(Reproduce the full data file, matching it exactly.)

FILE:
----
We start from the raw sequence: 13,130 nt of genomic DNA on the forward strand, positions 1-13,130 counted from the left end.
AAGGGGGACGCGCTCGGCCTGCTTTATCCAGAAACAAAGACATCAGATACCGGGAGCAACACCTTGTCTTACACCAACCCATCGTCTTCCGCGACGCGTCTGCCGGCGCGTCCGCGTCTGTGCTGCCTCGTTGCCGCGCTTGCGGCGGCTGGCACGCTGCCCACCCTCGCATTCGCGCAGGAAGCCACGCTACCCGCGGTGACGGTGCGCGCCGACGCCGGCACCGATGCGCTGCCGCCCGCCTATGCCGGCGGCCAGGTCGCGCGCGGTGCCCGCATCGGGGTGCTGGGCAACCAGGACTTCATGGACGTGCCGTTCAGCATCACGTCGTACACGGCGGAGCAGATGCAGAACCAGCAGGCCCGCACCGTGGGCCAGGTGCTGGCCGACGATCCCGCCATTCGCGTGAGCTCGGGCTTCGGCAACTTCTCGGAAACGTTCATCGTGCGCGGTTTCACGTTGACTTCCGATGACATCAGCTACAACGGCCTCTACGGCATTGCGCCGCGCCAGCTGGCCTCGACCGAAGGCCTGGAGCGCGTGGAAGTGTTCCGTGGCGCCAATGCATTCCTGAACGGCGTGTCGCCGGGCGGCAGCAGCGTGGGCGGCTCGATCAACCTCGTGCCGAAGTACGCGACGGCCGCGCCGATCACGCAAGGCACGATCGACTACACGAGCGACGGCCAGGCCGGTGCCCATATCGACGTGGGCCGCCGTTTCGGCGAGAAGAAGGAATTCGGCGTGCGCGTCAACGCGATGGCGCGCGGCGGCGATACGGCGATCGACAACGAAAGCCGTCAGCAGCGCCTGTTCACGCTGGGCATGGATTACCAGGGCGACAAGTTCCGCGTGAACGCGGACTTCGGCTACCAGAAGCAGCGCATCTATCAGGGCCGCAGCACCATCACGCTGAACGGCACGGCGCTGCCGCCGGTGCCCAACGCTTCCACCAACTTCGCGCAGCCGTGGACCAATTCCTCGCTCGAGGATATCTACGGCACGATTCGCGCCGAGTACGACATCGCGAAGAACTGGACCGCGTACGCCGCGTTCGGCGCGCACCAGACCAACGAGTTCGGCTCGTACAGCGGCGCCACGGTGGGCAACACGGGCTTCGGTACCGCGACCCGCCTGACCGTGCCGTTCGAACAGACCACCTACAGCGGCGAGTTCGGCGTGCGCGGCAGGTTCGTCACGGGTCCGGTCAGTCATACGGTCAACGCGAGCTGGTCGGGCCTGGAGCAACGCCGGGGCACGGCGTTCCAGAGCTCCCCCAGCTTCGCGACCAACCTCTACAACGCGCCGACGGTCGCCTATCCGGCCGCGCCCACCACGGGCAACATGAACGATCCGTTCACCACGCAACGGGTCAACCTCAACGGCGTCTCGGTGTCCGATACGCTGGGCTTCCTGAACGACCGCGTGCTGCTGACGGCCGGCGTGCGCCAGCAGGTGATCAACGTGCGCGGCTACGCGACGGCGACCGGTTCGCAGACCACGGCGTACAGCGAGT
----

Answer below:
We start from the raw sequence: 13,130 nt of genomic DNA on the forward strand, positions 1-13,130 counted from the left end.
AAGGGGGACGCGCTCGGCCTGCTTTATCCAGAAACAAAGACATCAGATACCGGGAGCAACACCTTGTCTTACACCAACCCATCGTCTTCCGCGACGCGTCTGCCGGCGCGTCCGCGTCTGTGCTGCCTCGTTGCCGCGCTTGCGGCGGCTGGCACGCTGCCCACCCTCGCATTCGCGCAGGAAGCCACGCTACCCGCGGTGACGGTGCGCGCCGACGCCGGCACCGATGCGCTGCCGCCCGCCTATGCCGGCGGCCAGGTCGCGCGCGGTGCCCGCATCGGGGTGCTGGGCAACCAGGACTTCATGGACGTGCCGTTCAGCATCACGTCGTACACGGCGGAGCAGATGCAGAACCAGCAGGCCCGCACCGTGGGCCAGGTGCTGGCCGACGATCCCGCCATTCGCGTGAGCTCGGGCTTCGGCAACTTCTCGGAAACGTTCATCGTGCGCGGTTTCACGTTGACTTCCGATGACATCAGCTACAACGGCCTCTACGGCATTGCGCCGCGCCAGCTGGCCTCGACCGAAGGCCTGGAGCGCGTGGAAGTGTTCCGTGGCGCCAATGCATTCCTGAACGGCGTGTCGCCGGGCGGCAGCAGCGTGGGCGGCTCGATCAACCTCGTGCCGAAGTACGCGACGGCCGCGCCGATCACGCAAGGCACGATCGACTACACGAGCGACGGCCAGGCCGGTGCCCATATCGACGTGGGCCGCCGTTTCGGCGAGAAGAAGGAATTCGGCGTGCGCGTCAACGCGATGGCGCGCGGCGGCGATACGGCGATCGACAACGAAAGCCGTCAGCAGCGCCTGTTCACGCTGGGCATGGATTACCAGGGCGACAAGTTCCGCGTGAACGCGGACTTCGGCTACCAGAAGCAGCGCATCTATCAGGGCCGCAGCACCATCACGCTGAACGGCACGGCGCTGCCGCCGGTGCCCAACGCTTCCACCAACTTCGCGCAGCCGTGGACCAATTCCTCGCTCGAGGATATCTACGGCACGATTCGCGCCGAGTACGACATCGCGAAGAACTGGACCGCGTACGCCGCGTTCGGCGCGCACCAGACCAACGAGTTCGGCTCGTACAGCGGCGCCACGGTGGGCAACACGGGCTTCGGTACCGCGACCCGCCTGACCGTGCCGTTCGAACAGACCACCTACAGCGGCGAGTTCGGCGTGCGCGGCAGGTTCGTCACGGGTCCGGTCAGTCATACGGTCAACGCGAGCTGGTCGGGCCTGGAGCAACGCCGGGGCACGGCGTTCCAGAGCTCCCCCAGCTTCGCGACCAACCTCTACAACGCGCCGACGGTCGCCTATCCGGCCGCGCCCACCACGGGCAACATGAACGATCCGTTCACCACGCAACGGGTCAACCTCAACGGCGTCTCGGTGTCCGATACGCTGGGCTTCCTGAACGACCGCGTGCTGCTGACGGCCGGCGTGCGCCAGCAGGTGATCAACGTGCGCGGCTACGCGACGGCGACCGGTTCGCAGACCACGGCGTACAGCGAGT